Semper became a homebuilder in 2003 as the industry thrived.

“It was a hot time to be a builder,” Semper said.

Until 2008, that is, when recession hit.

Semper was left with several expensive spec homes unsold.

When banks didn’t want to continue financing them, Semper said, he declared personal bankruptcy in 2009.

“It was a really tough time for me,” he said..

Homebound in a snowstorm one day, he went outside and spent hours making a snow sculpture.

It depicted a bearded man resembling the god Neptune, his arm around a long-haired woman.

“I had never made a sculpture in my life,” Semper said.

When Mara Semper saw it, she said, “You need to take some sculpture classes. This is so good.”

He began to draw. In one day, he nearly filled the house with drawings.

At his wife’s urging, Semper took classes in clay sculpting.

And he started to paint. A New York gallery exhibited several of his paintings in a group exhibition.

“I started looking at the art world, saying, ‘At my age, if I am going to take this seriously, I have to do something totally different,’” Semper said.

He remembered working with paper as a paste-up artist in a Miami print shop. He thought of the stacks of paper, and how they moved a bit when cut.

“All of a sudden, the sculpture and the paper came together in my mind,” he said.

***

The Sempers’ Lake Jeanette home, its backyard brickwork and Felix’s tile-roofed workshop display his artistry.

Here, he creates art for his Revolution Mill gallery. Mara Semper creates a different type of artistry, at Park Place Salon, the hair-styling business they own.

***

Semper started his first paper sculpture, “Red Head,” about three years ago.

He glued a stack of paper together to resemble a block of wood, then carved it.

At its top, he began to experiment.

He recalled his work as a builder with hollow core doors, and how a fiberboard honeycomb structure inside the door provides strength.

So he glued the top stack of paper in a way that he could expand and retract it.

Semper had carved out his own sculptural niche.

He uses bond paper varying in weight from 20 to 60 pounds.

At first, he used a knife and sandpaper to shape the faces. It was so difficult, he almost gave up.

He developed a special saw and blade. He created a template to glue the paper by hand.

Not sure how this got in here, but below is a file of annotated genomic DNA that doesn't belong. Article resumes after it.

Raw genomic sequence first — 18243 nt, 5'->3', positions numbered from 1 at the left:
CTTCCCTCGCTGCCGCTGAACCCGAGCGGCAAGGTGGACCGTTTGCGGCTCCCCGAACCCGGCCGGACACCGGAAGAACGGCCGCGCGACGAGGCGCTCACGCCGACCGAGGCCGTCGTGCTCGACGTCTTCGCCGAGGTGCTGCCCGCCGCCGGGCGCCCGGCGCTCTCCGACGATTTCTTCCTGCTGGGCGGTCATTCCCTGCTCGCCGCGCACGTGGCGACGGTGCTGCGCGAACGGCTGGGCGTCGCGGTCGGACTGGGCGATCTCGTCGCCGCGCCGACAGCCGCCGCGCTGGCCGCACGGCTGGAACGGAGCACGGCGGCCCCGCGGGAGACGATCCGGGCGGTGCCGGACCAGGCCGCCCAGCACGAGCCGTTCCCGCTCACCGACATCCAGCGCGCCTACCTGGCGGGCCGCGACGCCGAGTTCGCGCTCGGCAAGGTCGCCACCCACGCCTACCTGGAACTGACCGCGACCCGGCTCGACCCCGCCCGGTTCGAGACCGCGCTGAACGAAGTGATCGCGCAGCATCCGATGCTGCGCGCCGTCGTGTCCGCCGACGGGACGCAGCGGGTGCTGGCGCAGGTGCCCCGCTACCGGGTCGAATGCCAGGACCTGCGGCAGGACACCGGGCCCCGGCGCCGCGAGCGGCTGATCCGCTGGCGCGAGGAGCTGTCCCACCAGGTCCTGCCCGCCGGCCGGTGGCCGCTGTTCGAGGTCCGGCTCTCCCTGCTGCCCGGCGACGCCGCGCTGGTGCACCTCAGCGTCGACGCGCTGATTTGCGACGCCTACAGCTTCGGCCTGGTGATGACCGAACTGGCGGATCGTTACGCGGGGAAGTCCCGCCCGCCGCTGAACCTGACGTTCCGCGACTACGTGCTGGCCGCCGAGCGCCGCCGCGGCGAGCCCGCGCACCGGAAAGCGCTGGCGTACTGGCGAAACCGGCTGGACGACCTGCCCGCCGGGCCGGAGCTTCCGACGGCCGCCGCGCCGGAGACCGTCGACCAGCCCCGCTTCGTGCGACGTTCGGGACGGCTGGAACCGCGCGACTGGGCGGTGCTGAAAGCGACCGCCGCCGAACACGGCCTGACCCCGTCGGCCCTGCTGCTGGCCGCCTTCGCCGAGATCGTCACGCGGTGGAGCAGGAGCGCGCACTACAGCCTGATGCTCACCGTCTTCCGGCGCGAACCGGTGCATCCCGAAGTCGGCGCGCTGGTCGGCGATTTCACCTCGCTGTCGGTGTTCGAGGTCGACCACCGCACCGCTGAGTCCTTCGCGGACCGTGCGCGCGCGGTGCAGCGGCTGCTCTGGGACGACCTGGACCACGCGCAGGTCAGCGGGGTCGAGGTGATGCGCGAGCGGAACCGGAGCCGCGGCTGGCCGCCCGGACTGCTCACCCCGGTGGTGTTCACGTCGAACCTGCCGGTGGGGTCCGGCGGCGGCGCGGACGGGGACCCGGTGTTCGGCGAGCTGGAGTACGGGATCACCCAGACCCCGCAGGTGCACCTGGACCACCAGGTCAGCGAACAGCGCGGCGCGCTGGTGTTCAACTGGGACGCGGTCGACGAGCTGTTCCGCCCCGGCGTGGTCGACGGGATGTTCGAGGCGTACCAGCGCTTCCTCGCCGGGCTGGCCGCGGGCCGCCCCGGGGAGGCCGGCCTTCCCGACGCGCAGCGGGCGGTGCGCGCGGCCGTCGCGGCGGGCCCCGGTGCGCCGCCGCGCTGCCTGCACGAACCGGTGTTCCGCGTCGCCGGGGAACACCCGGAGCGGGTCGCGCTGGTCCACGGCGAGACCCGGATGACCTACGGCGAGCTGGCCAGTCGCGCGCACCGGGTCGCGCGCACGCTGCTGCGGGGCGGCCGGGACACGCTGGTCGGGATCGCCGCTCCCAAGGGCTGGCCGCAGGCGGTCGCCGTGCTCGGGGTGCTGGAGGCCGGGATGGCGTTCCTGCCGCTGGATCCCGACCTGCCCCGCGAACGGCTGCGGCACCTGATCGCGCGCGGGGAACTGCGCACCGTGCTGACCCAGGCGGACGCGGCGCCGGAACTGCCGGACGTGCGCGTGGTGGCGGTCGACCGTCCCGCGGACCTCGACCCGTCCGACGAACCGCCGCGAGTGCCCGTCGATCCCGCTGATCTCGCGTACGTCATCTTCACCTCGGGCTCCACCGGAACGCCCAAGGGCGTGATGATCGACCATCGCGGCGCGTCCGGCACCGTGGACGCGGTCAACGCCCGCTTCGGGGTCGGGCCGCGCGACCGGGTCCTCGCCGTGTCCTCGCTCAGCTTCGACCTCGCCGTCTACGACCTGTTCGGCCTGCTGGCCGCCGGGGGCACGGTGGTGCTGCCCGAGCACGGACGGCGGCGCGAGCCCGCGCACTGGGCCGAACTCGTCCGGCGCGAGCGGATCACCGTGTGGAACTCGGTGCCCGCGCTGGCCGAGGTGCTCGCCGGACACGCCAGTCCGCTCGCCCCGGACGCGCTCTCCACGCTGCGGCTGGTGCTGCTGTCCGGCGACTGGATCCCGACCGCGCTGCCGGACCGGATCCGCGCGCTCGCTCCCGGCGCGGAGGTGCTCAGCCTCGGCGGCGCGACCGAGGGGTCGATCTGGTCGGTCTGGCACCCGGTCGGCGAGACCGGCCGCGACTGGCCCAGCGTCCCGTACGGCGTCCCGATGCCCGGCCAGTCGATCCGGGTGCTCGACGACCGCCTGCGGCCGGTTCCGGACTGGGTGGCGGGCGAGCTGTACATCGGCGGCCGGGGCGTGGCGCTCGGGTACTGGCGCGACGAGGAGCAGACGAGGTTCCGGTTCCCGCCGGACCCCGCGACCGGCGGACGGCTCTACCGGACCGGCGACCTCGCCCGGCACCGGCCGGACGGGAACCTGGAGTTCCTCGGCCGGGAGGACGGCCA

Now a company does the gluing. Lines of glue are spaced 1.5 inches apart on each sheet to create the desired pattern.

“I take that block of paper, and I give it a life,” Semper said.

It’s a lot of paper — more than 7,000 sheets in “Biggie” alone. His Basquiat sculpture weighs about 70 pounds.

He has created smaller paper sculptures, such as lifelike slices of pizza and a “Semper Biggie Burger.” Buyers get them wrapped and packaged in a cheeseburger bag.

His Andy Warhol sculpture holds a box of Cheez-Its crackers.

“These have zero calories and no nutritional value at all,” Semper joked. “They’re very high in fiber, though.”

He has found only one other artist that creates work similar to his — Chinese artist Li Hongbo.

Semper now also turns books into sculpture.

He bought books about Marilyn Monroe, glued them at the covers, then carved her face into them and painted it. A plexiglass cover keeps them together.

He did the same with books about his artistic inspiration, Picasso.

Semper wanted to sculpt another admired artist, the late musician Jimi Hendrix — not in paper, but vinyl.

He collected 100 Hendrix vinyl records, then stacked, blow-torched and shaped his face into them.

It was tedious, smelly work. He wore a mask to guard against fumes.

“Vinyl records, if you do anything to them, they tend to crack and shatter like a glass,” Semper said. “I could never do it again as a spec, because it’s extremely hard.”

He carves a wooden sculpture of Bob Marley, with lots of twists.

Pieces of wood in the sculpture will be hinged, opening as much as 20 feet. Each piece of wood will depict writings, poems and paintings.

He is designing a motorized system to open the sculpture to display its interior art.

So far, Semper’s paintings have sold better than his sculpture.

He has sold more than 100 paintings, most in the $1,200 range. They can be viewed in his gallery and at Mark’s Restaurant on Dolley Madison Road.

In comparison, he has sold four sculptures, two of them cheeseburgers.

Yet sculptures take Semper three or four months to create.

He prices them at $20,000 to $40,000, smaller pieces at $5,000 to $10,000.

Book sculptures run in the $5,000 range.

Or you can buy a burger for $800.

To promote his work, he licenses videos on his sculpture to a media distribution company and other sources. The company makes them available to TV stations and other news outlets worldwide. He hopes that will lead to more contracts and sales.

Yes, he is a businessman, Semper said. But it’s not all about money.

“Art is about giving the world what I have, which is my art,” he said.